Welcome to our guide to the best phone gimbals you can buy in 2021, a regularly updated rundown of the finest stabilizers for shooting video and photos on your smartphone. We’ll add to and re-evaluate this guide as new mobile gimbals go through our in-depth testing and review process, so be sure to check back regularly for updates. (Looking for more general camera gimbal shopping advice? Check out our how to buy a gimbal guide).
For our money, the best phone gimbal in 2021 is the DJI OM 5. The latest entry in DJI’s long-running Osmo Mobile series, it’s a feature-packed flagship model with a full-on selfie stick built-in, excellent stabilization and object tracking and a clever magnetic clamp system that makes quickly mounting and removing your phone a painless process.
It isn't necessarily the best choice for everyone, though: it’s relatively expensive compared to its predecessor the DJI OM 4 (now sold as the DJI OM 4 SE), which is a more traditional mobile gimbal with significantly longer battery life and a simpler, less fiddly setup. There are also several solid options from manufacturers other than DJI, all of which you’ll find detailed below in our ranked list.
Not sure what makes a good phone gimbal? Check out our explainer further down this page and we’ll take you through the main things to look out for when choosing the ideal gimbal for you.
How to pick the best phone gimbal for you
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Firstly, let’s nail down what a phone gimbal actually is: it’s a handheld device that removes undesirable shake and wobble from videos captured on your smartphone. It does this by detecting unwanted movements using sensors and immediately counteracting them using motors.
For us, then, the main thing to look for is how effectively the gimbal stabilizes: how quickly and accurately it responds to movement and how smoothly it counteracts it. A jerky gimbal is not much use to anyone.
You should also look at the setup process: how easy it is to mount (and unmount) your smartphone on the gimbal, and how easy it is to pair the two devices up so that they work properly. Does the gimbal offer physical controls to ensure you don’t need to touch your phone, and how long does its battery last?
Most gimbals perform additional functions such as enabling eye-catching trick shots, the smooth tracking of moving subjects, wide panoramic photos or long time-lapse sequences. We think these things and how well they work should also be considered, assuming they’re important to you and you don’t just want the absolute basics.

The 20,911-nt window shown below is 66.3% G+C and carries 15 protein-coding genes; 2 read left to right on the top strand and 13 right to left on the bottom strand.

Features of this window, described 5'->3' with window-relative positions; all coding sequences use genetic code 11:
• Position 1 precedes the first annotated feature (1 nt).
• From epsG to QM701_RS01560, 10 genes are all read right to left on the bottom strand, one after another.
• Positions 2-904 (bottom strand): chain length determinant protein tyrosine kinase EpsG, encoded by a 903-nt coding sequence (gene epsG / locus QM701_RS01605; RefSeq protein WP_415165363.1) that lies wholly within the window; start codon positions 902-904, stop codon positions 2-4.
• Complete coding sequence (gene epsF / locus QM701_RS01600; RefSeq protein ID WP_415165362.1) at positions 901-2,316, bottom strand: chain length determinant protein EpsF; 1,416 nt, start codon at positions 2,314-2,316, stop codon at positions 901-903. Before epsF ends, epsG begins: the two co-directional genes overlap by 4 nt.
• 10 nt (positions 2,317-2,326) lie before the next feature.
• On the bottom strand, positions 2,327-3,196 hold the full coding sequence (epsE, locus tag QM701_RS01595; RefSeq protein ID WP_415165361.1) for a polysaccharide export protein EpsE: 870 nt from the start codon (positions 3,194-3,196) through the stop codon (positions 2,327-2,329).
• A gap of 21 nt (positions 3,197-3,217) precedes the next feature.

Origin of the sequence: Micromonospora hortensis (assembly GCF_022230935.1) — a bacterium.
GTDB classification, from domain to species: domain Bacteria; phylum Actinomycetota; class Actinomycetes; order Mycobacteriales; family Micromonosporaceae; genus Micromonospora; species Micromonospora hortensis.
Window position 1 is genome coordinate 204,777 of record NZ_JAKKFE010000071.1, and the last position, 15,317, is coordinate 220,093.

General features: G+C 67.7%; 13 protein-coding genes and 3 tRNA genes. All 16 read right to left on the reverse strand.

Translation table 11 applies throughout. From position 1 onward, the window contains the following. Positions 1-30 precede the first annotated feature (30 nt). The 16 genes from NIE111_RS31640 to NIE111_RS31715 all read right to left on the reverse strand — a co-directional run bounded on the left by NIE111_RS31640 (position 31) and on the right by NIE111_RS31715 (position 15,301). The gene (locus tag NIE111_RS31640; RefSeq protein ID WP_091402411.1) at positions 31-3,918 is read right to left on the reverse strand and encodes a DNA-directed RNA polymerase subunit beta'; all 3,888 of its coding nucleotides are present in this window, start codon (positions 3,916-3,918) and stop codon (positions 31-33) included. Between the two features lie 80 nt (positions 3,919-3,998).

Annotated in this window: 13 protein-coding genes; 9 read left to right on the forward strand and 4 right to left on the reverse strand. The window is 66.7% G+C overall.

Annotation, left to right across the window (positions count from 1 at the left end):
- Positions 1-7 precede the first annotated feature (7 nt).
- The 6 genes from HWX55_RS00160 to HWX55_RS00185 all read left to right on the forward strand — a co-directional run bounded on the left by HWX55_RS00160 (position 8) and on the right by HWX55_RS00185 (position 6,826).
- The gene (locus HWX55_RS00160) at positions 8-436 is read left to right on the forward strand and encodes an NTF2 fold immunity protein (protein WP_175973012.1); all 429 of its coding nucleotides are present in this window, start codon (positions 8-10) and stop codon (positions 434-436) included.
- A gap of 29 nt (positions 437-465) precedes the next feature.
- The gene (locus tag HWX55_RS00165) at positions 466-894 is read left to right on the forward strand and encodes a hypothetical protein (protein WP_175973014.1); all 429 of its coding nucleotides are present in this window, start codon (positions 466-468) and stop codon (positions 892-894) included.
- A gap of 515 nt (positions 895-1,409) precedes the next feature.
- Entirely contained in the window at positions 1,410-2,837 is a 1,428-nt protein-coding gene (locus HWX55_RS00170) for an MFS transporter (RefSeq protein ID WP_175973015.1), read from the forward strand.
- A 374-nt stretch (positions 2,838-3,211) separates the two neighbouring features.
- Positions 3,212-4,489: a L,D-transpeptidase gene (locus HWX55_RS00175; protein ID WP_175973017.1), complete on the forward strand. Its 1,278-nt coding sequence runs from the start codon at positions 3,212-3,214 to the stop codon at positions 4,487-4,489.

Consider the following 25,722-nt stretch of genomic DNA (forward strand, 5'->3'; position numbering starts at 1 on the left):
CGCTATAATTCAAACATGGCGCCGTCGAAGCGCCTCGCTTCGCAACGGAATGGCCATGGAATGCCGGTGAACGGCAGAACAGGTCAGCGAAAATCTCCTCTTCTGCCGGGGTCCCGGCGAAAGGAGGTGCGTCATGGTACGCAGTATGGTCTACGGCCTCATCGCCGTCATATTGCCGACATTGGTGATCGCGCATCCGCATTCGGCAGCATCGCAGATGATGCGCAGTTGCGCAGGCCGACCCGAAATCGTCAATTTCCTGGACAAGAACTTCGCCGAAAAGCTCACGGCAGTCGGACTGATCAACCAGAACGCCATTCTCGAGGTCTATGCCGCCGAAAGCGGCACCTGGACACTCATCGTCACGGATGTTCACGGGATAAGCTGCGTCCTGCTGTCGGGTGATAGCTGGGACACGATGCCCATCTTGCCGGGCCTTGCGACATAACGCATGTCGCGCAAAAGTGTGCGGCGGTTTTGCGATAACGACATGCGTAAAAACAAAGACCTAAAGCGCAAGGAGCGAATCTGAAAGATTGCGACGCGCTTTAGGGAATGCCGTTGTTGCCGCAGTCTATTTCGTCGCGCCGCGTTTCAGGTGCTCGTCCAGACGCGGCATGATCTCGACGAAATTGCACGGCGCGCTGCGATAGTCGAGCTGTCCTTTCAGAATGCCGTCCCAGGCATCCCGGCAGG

Best mobile gimbals 2022:
With its 21.5cm selfie stick-style extension rod, the DJI OM 5 might not be the most traditional of mobile gimbals. Some will appreciate the extra distance but it comes at a cost: the long battery life offered by the older OM 4 is drastically curtailed here, and the OM 5 can’t act as a power bank for your phone. Still, with DJI continuing to sell the OM 4 (via a modified “SE” edition, which we’ll review soon), consumers at least have a choice.
The OM 5 features a magnetic clamp that makes mounting and unmounting your phone a cinch and, while the gimbal itself is fairly small (100g lighter than the OM 4), its powerful motor does a great job stabilizing larger, heavier handsets. With the Mimo app offering superb, smooth object tracking, gesture controls and trick shot modes, it all adds up to an elegant premium option.
- Read our in-depth DJI OM 5 review
While it’s no longer DJI’s latest or most advanced mobile gimbal, the OM 4 remains on sale at third-party retailers – and it’s still a fantastic three-axis stabilizer for your phone, thanks to strong motors and its pioneering magnetic clamp design, which allows you to attach and detach a phone swiftly and with minimal fuss – no need to struggle with a spring-loaded clamp. The magnet clamp doesn’t hold all cases equally tightly though, so be careful when submitting your precious smartphone to its mercies.